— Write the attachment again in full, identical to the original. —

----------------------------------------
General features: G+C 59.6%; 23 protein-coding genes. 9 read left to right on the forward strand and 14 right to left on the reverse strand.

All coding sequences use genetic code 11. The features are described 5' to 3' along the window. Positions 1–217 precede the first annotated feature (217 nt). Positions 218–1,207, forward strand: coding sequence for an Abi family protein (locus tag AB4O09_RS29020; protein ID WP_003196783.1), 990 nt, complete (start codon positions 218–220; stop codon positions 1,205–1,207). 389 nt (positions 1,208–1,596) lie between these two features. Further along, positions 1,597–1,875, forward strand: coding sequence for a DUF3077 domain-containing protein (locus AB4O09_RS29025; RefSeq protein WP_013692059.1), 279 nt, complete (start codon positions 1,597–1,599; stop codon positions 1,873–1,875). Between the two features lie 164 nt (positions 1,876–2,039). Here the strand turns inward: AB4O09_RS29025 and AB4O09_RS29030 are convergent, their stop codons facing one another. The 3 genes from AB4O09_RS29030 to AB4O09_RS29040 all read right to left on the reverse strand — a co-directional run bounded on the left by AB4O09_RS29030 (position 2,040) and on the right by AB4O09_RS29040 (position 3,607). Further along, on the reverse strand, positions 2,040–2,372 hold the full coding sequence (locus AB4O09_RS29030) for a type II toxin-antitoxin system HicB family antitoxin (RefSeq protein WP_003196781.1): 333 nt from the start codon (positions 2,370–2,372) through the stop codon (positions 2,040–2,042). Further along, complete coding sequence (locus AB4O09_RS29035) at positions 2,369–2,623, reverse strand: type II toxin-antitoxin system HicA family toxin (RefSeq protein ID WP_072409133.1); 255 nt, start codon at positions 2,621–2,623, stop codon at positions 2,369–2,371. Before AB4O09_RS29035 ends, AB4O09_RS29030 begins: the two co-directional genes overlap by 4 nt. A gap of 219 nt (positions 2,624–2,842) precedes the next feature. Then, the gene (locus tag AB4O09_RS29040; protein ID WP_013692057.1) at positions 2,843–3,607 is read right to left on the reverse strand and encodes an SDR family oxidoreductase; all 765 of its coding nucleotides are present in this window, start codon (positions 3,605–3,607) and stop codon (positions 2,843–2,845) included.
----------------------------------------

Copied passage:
General features: G+C 59.6%; 23 protein-coding genes. 9 read left to right on the forward strand and 14 right to left on the reverse strand.

All coding sequences use genetic code 11. The features are described 5' to 3' along the window. Positions 1–217 precede the first annotated feature (217 nt). Positions 218–1,207, forward strand: coding sequence for an Abi family protein (locus tag AB4O09_RS29020; protein ID WP_003196783.1), 990 nt, complete (start codon positions 218–220; stop codon positions 1,205–1,207). 389 nt (positions 1,208–1,596) lie between these two features. Further along, positions 1,597–1,875, forward strand: coding sequence for a DUF3077 domain-containing protein (locus AB4O09_RS29025; RefSeq protein WP_013692059.1), 279 nt, complete (start codon positions 1,597–1,599; stop codon positions 1,873–1,875). Between the two features lie 164 nt (positions 1,876–2,039). Here the strand turns inward: AB4O09_RS29025 and AB4O09_RS29030 are convergent, their stop codons facing one another. The 3 genes from AB4O09_RS29030 to AB4O09_RS29040 all read right to left on the reverse strand — a co-directional run bounded on the left by AB4O09_RS29030 (position 2,040) and on the right by AB4O09_RS29040 (position 3,607). Further along, on the reverse strand, positions 2,040–2,372 hold the full coding sequence (locus AB4O09_RS29030) for a type II toxin-antitoxin system HicB family antitoxin (RefSeq protein WP_003196781.1): 333 nt from the start codon (positions 2,370–2,372) through the stop codon (positions 2,040–2,042). Further along, complete coding sequence (locus AB4O09_RS29035) at positions 2,369–2,623, reverse strand: type II toxin-antitoxin system HicA family toxin (RefSeq protein ID WP_072409133.1); 255 nt, start codon at positions 2,621–2,623, stop codon at positions 2,369–2,371. Before AB4O09_RS29035 ends, AB4O09_RS29030 begins: the two co-directional genes overlap by 4 nt. A gap of 219 nt (positions 2,624–2,842) precedes the next feature. Then, the gene (locus tag AB4O09_RS29040; protein ID WP_013692057.1) at positions 2,843–3,607 is read right to left on the reverse strand and encodes an SDR family oxidoreductase; all 765 of its coding nucleotides are present in this window, start codon (positions 3,605–3,607) and stop codon (positions 2,843–2,845) included.